Politics: The American Bar Association is re-evaluating Supreme Court nominee Brett Kavanaugh's 'well-qualified' rating ahead of the Senate vote to confirm him

Brett Kavanaugh

The American Bar Association informed the Senate Judiciary Committee it was re-evaluating Supreme Court nominee Brett Kavanaugh's "well-qualified rating" just hours before the Senate was scheduled to vote on whether to invoke cloture on Kavanaugh's confirmation on Friday.

  • The American Bar Association informed the Senate Judiciary Committee on Friday that it was re-evaluating Supreme Court nominee Brett Kavanaugh's "well-qualified" rating following his testimony on sexual assault allegations against him.
  • Kavanaugh was criticized for coming across as overly emotional, partisan, and biased when defending himself against allegations he sexually assaulted Christine Blasey Ford at a Maryland house party in 1982.
  • The National Council of Churches, former Supreme Court Justice John Paul Stevens, and over 1,000 law professors have publicly spoken out against his confirmation.

The American Bar Association informed the Senate Judiciary Committee on Friday that it was re-evaluating Supreme Court nominee Brett Kavanaugh's "well-qualified" rating just hours before the Senate was scheduled to vote on whether to invoke cloture on Kavanaugh's confirmation on Friday.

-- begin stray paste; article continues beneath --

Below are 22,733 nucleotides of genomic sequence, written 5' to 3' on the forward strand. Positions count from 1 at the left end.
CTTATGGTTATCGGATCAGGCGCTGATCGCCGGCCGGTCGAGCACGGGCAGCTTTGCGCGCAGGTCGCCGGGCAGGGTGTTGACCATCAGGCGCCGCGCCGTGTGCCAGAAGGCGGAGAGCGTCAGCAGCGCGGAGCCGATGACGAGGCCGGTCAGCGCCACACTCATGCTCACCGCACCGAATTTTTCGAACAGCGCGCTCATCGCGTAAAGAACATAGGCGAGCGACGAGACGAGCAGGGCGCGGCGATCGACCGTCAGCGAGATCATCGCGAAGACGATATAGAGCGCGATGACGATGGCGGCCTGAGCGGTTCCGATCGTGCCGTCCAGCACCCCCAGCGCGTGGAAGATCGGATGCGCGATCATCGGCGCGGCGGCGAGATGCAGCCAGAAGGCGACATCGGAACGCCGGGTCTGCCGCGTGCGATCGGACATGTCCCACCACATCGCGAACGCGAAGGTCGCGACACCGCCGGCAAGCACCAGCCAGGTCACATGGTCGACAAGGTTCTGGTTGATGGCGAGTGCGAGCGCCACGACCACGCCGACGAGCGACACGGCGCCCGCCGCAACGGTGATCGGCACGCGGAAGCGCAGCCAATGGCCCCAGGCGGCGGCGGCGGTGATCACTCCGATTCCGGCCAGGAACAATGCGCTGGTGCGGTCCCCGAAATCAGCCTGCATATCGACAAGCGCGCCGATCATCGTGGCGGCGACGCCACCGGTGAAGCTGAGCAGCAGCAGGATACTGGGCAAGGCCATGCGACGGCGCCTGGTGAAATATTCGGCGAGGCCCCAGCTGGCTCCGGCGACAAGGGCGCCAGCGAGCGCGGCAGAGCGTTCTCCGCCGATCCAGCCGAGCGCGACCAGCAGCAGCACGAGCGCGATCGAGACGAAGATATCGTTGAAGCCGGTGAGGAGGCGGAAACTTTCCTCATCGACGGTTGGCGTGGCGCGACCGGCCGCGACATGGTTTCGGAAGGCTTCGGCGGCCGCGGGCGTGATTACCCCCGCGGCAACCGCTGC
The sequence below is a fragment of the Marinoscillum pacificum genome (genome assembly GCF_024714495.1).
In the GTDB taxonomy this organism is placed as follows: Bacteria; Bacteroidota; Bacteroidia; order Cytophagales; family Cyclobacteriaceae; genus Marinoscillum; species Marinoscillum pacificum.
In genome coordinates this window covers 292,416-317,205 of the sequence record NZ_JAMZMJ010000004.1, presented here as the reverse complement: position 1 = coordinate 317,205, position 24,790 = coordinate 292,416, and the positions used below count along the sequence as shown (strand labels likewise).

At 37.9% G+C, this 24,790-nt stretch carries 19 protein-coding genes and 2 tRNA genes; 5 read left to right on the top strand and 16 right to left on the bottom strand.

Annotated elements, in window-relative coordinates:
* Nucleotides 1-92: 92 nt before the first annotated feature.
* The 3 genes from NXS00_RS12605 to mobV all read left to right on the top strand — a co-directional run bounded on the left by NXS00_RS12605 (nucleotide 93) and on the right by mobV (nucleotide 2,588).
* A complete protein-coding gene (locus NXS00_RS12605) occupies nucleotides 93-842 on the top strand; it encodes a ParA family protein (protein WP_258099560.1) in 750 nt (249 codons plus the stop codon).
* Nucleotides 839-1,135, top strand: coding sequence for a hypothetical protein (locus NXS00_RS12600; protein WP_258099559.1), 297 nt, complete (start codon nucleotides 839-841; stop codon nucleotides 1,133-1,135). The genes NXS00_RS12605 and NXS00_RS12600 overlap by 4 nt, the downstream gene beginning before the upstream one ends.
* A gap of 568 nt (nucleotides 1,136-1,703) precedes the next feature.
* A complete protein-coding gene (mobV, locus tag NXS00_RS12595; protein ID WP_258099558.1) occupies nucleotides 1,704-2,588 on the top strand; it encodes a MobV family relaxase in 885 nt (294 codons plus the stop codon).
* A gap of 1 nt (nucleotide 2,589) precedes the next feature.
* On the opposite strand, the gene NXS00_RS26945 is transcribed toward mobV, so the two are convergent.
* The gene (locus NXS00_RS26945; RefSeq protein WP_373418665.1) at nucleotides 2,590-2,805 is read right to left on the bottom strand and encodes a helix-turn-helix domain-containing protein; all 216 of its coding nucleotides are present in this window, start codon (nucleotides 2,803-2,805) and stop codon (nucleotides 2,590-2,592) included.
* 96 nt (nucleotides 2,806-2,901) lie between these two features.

"New information of a material nature regarding temperament during the September 27th hearing before the Senate Judiciary Committee has prompted a re-opening of the Standing Committee's evaluation," a representative for the ABA's Standing Committee on the Federal Judiciary said in a letter to Judiciary Committee Chairman Sen. Chuck Grassley.

"The Committee does not expect to complete a process and re-vote prior to the scheduled Senate vote," they said, adding that their former "well qualified" rating would stand until their evaluation was complete.

Kavanaugh was heavily criticized for his demeanor during his Sept. 27 testimony before the Senate Judiciary Committee on allegations he assaulted Christine Blasey Ford at a suburban Maryland house party in 1982.

During his testimony, he accused the sexual misconduct allegations as being Democratic conspiracy to get revenge on him for his role as an associate counsel in the Justice Department investigating President Bill Clinton's affair with Monica Lewinsky, and asked Sen. Amy Klobuchar if she had a drinking problem.

In the wake of his testimony, the National Council of Churches encouraged Senators to vote no on his confirmation, and over 2,400 law professors from across the country signed an open letter in the New York Times opposing his confirmation.

A former Supreme Court Justice even came out against Kavanaugh's confirmation, leading Kavanaugh to write a rare Wall Street Journal op-ed defending his independence and impartiality.

“At that time, I thought (Kavanaugh) had the qualifications for the Supreme Court should he be selected,” former Supreme Court Justice John Paul Stevens said at a Florida event on Thursday. “I’ve changed my views for reasons that have no relationship to his intellectual ability … I feel his performance in the hearings ultimately changed my mind.”

Source: Pluse ng

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